“From an investor's viewpoint, in 2009 or 2010, it was logical to assume that inflation would continue higher than 2.1%. It was as high as 4.1% in 2007, and averaged 2.5% from 1999 to 2008. But, in reality, inflation averaged only 1.8% from 2009 to 2019. That is unexpectedly low inflation, and it means that typical TIPS investments underperformed nominal Treasurys over that period.” (Tipswatch)
“We are living in an increasingly digital world and these technologies aren't going anywhere... in the future individuals are likely to have an increasing number of choices which they can use to pay for things - and we're seeing that happen now already." (Jonathan Liss interviews Hans Hauge, SA Podcast)
“A man took to Reddit this week to lay out a big problem: He makes more than $100,000, and so does his wife. They live in an area that has a low cost of living. And still, they spend their entire incomes every single month. ‘Please don’t laugh,’ the guy wrote. ‘We don’t eat caviar, no new Teslas in the garage, we don’t eat out every day, no special expenses that I can think of.’” (MarketWatch)
A new survey from Down Under defends maligned millennials against stereotypes about their supposed unastute financial management. The study (HT: robbo1802) is behind a paywall, but I can summarize as follows: On the basis of a database of 140,000 users of a financial app mainly used by millennials, combined with other sources of information, the research team explains millennial spending behavior as a rational response to the unique circumstances of the generation. For example, the smaller proportion of millennials purchasing homes compared to their predecessors is a response to higher relative home prices. The researchers are inclined to characterize millennial choices as a readjustment of spending priorities based on contemporary reality rather than as an expression of irresponsibility that prioritizes avocado toast breakfasts at restaurants on the way to work.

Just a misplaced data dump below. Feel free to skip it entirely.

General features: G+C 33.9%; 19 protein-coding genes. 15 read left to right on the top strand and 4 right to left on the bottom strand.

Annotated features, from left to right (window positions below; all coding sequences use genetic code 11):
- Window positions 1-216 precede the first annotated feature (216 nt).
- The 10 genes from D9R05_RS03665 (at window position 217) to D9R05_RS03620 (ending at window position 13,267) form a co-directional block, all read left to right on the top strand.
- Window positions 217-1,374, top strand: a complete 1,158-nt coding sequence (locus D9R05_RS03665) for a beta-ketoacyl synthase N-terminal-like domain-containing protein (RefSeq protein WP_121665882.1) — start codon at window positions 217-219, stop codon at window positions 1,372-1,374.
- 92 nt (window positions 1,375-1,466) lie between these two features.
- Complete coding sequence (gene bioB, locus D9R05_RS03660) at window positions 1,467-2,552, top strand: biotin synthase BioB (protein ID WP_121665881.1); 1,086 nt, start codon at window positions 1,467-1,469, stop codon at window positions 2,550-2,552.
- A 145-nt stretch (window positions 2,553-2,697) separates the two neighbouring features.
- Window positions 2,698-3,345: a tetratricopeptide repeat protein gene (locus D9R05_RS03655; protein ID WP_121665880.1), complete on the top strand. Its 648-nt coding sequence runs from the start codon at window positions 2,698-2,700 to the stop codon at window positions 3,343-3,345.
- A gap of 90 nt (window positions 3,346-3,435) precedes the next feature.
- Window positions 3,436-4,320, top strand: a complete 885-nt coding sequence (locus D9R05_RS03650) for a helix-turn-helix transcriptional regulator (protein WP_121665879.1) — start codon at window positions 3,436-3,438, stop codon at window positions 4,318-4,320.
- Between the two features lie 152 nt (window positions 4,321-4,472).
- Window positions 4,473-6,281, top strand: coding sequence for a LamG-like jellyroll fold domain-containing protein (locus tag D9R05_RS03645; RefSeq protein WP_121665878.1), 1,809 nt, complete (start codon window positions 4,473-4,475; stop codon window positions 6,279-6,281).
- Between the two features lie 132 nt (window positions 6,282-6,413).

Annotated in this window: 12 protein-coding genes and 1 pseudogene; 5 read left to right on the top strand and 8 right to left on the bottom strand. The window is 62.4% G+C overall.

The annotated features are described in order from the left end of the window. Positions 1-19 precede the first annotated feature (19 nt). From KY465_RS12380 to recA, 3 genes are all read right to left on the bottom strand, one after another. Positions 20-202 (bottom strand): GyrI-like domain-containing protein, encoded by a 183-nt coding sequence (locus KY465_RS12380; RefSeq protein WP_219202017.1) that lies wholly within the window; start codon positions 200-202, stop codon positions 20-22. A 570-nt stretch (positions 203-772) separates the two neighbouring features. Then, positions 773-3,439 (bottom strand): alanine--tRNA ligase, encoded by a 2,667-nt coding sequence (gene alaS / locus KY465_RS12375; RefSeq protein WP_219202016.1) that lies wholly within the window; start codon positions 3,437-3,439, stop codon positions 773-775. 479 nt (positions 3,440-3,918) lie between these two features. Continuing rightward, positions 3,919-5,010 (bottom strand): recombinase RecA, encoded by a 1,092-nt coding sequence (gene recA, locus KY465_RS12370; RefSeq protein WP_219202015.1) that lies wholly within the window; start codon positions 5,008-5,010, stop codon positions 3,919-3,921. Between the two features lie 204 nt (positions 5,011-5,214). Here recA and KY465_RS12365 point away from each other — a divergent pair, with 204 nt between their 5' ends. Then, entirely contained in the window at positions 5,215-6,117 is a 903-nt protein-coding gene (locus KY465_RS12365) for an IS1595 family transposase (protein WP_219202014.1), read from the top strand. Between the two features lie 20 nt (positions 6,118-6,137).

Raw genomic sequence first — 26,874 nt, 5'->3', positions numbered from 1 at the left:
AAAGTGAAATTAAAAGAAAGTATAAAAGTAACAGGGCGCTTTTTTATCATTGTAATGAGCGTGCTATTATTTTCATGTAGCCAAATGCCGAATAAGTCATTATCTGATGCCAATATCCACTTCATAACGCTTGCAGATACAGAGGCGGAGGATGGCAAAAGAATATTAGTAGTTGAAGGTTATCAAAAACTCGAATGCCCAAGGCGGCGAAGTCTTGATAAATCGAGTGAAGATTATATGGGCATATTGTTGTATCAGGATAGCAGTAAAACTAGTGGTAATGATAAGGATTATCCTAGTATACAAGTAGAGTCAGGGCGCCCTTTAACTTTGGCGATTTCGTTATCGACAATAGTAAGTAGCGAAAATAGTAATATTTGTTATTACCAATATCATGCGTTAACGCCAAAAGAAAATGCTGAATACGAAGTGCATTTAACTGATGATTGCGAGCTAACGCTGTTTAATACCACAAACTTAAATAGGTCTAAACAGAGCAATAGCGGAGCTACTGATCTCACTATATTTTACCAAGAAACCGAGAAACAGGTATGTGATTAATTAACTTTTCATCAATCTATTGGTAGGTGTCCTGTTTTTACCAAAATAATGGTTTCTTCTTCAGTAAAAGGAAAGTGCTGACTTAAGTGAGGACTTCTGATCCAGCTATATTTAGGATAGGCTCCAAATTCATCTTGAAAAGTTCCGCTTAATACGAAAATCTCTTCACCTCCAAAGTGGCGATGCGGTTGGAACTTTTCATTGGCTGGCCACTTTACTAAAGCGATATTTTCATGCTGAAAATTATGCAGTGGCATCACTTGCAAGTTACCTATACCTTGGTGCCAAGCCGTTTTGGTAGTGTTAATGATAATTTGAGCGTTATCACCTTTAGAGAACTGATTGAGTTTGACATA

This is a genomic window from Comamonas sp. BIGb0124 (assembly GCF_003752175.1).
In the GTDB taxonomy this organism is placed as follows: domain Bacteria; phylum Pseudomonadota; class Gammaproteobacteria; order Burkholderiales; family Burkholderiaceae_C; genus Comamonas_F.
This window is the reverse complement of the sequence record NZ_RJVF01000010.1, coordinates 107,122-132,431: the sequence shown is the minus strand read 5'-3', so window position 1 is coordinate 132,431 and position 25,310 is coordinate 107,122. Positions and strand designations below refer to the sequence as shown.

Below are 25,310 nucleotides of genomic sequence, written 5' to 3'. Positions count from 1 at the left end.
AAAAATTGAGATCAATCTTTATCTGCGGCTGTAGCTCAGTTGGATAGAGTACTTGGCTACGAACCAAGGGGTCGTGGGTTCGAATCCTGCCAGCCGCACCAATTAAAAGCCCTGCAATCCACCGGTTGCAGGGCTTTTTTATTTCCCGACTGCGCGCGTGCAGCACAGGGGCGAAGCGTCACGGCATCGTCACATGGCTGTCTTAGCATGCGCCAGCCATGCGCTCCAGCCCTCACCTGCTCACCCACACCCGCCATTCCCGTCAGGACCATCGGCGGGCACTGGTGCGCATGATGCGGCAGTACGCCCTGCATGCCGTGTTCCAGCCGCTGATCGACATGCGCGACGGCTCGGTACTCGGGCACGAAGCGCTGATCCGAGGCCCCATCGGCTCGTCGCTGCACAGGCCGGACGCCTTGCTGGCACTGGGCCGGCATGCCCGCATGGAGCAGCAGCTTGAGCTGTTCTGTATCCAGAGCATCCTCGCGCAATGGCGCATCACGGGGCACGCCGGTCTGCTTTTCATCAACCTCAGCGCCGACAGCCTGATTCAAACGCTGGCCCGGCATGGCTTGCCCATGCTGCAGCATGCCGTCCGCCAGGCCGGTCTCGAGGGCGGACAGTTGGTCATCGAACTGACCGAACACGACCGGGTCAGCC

It could well be that misunderstood millennials are less undisciplined than my own Gen X cohort. At the same time as the Aussie study came out, MarketWatch published a story about a young Xer couple, both making six-figure salaries (“high 100s”) and living in a low-cost area, yet somehow spending $9,000 a month above and beyond fixed costs such as their mortgage, car payments, utilities and insurance. The poor fellow with the spending problem, and a wife who he says would quickly divorce him were they to have a daily money talk, turned in desperation to the online personal finance community on reddit to help him solve this problem.
Readers responded with suggestions, some of them helpful. But while there may be merit in the Aussie defense of millennials’ unique spending pressures and the reddit readers’ practical tips for the stressed Xers, what is missing is the big-picture view of the problem, which is a long-term perspective on life. That entails progressing from avocado toast to merchandise that a business owner may sell at a mark-up to secure assets such as property and a portfolio of stable businesses. This is how people have always attained wealth, until faced with today’s consumer culture, which constantly addles people to buy things they don’t need.
I happened to see a great antidote to this in my Twitter feed this week. I don’t remember who said it and thus regret I can’t give proper credit, but the tweeter essentially said (I paraphrase): “Every time I see someone grab an avocado toast breakfast, I feel an uncontrollable urge to add to my retirement savings.”
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